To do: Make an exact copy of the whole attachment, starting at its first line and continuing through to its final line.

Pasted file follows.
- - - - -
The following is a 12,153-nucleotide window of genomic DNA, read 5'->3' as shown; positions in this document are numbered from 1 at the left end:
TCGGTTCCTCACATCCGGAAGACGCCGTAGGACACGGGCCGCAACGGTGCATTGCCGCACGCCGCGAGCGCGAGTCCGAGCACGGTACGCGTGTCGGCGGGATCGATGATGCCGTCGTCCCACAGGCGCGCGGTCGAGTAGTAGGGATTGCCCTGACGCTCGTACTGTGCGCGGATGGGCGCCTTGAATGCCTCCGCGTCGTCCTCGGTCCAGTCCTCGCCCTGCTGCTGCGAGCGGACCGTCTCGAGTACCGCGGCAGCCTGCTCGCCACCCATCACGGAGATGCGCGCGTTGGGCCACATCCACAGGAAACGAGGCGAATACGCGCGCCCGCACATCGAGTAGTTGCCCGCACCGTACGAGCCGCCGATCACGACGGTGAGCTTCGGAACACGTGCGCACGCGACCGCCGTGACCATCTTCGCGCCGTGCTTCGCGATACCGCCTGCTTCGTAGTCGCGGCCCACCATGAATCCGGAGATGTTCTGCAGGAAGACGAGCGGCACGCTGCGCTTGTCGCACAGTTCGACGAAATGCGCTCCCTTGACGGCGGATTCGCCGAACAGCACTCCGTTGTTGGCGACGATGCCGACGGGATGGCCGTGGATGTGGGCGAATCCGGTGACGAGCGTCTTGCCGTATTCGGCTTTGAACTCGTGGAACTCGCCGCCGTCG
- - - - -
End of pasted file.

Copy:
The following is a 12,153-nucleotide window of genomic DNA, read 5'->3' as shown; positions in this document are numbered from 1 at the left end:
TCGGTTCCTCACATCCGGAAGACGCCGTAGGACACGGGCCGCAACGGTGCATTGCCGCACGCCGCGAGCGCGAGTCCGAGCACGGTACGCGTGTCGGCGGGATCGATGATGCCGTCGTCCCACAGGCGCGCGGTCGAGTAGTAGGGATTGCCCTGACGCTCGTACTGTGCGCGGATGGGCGCCTTGAATGCCTCCGCGTCGTCCTCGGTCCAGTCCTCGCCCTGCTGCTGCGAGCGGACCGTCTCGAGTACCGCGGCAGCCTGCTCGCCACCCATCACGGAGATGCGCGCGTTGGGCCACATCCACAGGAAACGAGGCGAATACGCGCGCCCGCACATCGAGTAGTTGCCCGCACCGTACGAGCCGCCGATCACGACGGTGAGCTTCGGAACACGTGCGCACGCGACCGCCGTGACCATCTTCGCGCCGTGCTTCGCGATACCGCCTGCTTCGTAGTCGCGGCCCACCATGAATCCGGAGATGTTCTGCAGGAAGACGAGCGGCACGCTGCGCTTGTCGCACAGTTCGACGAAATGCGCTCCCTTGACGGCGGATTCGCCGAACAGCACTCCGTTGTTGGCGACGATGCCGACGGGATGGCCGTGGATGTGGGCGAATCCGGTGACGAGCGTCTTGCCGTATTCGGCTTTGAACTCGTGGAACTCGCCGCCGTCG